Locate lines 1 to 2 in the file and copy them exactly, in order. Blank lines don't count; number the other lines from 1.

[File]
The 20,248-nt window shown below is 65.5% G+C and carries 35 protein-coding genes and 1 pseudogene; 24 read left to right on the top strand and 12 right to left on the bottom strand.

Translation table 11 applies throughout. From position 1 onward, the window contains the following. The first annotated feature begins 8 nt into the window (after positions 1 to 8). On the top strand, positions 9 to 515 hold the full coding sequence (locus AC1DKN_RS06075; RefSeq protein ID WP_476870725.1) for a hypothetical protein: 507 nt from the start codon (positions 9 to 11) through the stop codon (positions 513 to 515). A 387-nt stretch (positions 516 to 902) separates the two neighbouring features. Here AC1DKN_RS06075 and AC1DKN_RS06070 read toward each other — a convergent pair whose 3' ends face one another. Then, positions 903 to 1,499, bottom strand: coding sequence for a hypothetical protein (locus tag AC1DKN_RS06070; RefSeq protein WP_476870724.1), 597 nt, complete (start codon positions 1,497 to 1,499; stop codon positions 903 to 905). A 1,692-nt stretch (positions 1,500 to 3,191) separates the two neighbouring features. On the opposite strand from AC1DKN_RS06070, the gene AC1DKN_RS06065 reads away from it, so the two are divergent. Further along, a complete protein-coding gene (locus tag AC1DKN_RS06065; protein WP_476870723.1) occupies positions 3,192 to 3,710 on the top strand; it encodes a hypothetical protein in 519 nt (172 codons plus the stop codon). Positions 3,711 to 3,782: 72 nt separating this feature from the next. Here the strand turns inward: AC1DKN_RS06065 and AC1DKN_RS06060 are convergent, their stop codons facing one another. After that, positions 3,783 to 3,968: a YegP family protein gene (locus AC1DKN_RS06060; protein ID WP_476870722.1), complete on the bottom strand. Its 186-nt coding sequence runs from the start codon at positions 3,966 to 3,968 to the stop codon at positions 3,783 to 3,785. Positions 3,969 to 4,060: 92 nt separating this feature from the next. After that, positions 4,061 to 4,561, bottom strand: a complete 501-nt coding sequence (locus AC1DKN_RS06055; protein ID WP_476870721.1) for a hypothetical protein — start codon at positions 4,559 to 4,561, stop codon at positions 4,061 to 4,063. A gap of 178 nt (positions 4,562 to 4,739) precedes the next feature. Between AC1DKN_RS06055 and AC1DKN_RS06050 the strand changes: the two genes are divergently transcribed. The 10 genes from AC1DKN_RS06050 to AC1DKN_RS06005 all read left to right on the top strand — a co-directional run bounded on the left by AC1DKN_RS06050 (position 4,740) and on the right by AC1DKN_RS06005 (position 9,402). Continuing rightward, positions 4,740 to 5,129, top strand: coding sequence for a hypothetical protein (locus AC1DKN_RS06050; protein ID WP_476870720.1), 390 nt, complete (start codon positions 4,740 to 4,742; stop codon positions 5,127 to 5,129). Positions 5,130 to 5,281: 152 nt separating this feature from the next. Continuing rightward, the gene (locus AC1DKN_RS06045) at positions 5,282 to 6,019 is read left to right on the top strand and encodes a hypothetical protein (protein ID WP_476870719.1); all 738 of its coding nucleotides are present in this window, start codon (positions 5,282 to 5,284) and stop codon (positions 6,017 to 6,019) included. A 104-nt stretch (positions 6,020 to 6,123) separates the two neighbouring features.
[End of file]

The 20,248-nt window shown below is 65.5% G+C and carries 35 protein-coding genes and 1 pseudogene; 24 read left to right on the top strand and 12 right to left on the bottom strand.

Translation table 11 applies throughout. From position 1 onward, the window contains the following. The first annotated feature begins 8 nt into the window (after positions 1 to 8). On the top strand, positions 9 to 515 hold the full coding sequence (locus AC1DKN_RS06075; RefSeq protein ID WP_476870725.1) for a hypothetical protein: 507 nt from the start codon (positions 9 to 11) through the stop codon (positions 513 to 515). A 387-nt stretch (positions 516 to 902) separates the two neighbouring features. Here AC1DKN_RS06075 and AC1DKN_RS06070 read toward each other — a convergent pair whose 3' ends face one another. Then, positions 903 to 1,499, bottom strand: coding sequence for a hypothetical protein (locus tag AC1DKN_RS06070; RefSeq protein WP_476870724.1), 597 nt, complete (start codon positions 1,497 to 1,499; stop codon positions 903 to 905). A 1,692-nt stretch (positions 1,500 to 3,191) separates the two neighbouring features. On the opposite strand from AC1DKN_RS06070, the gene AC1DKN_RS06065 reads away from it, so the two are divergent. Further along, a complete protein-coding gene (locus tag AC1DKN_RS06065; protein WP_476870723.1) occupies positions 3,192 to 3,710 on the top strand; it encodes a hypothetical protein in 519 nt (172 codons plus the stop codon). Positions 3,711 to 3,782: 72 nt separating this feature from the next. Here the strand turns inward: AC1DKN_RS06065 and AC1DKN_RS06060 are convergent, their stop codons facing one another. After that, positions 3,783 to 3,968: a YegP family protein gene (locus AC1DKN_RS06060; protein ID WP_476870722.1), complete on the bottom strand. Its 186-nt coding sequence runs from the start codon at positions 3,966 to 3,968 to the stop codon at positions 3,783 to 3,785. Positions 3,969 to 4,060: 92 nt separating this feature from the next. After that, positions 4,061 to 4,561, bottom strand: a complete 501-nt coding sequence (locus AC1DKN_RS06055; protein ID WP_476870721.1) for a hypothetical protein — start codon at positions 4,559 to 4,561, stop codon at positions 4,061 to 4,063. A gap of 178 nt (positions 4,562 to 4,739) precedes the next feature. Between AC1DKN_RS06055 and AC1DKN_RS06050 the strand changes: the two genes are divergently transcribed. The 10 genes from AC1DKN_RS06050 to AC1DKN_RS06005 all read left to right on the top strand — a co-directional run bounded on the left by AC1DKN_RS06050 (position 4,740) and on the right by AC1DKN_RS06005 (position 9,402). Continuing rightward, positions 4,740 to 5,129, top strand: coding sequence for a hypothetical protein (locus AC1DKN_RS06050; protein ID WP_476870720.1), 390 nt, complete (start codon positions 4,740 to 4,742; stop codon positions 5,127 to 5,129). Positions 5,130 to 5,281: 152 nt separating this feature from the next. Continuing rightward, the gene (locus AC1DKN_RS06045) at positions 5,282 to 6,019 is read left to right on the top strand and encodes a hypothetical protein (protein ID WP_476870719.1); all 738 of its coding nucleotides are present in this window, start codon (positions 5,282 to 5,284) and stop codon (positions 6,017 to 6,019) included. A 104-nt stretch (positions 6,020 to 6,123) separates the two neighbouring features.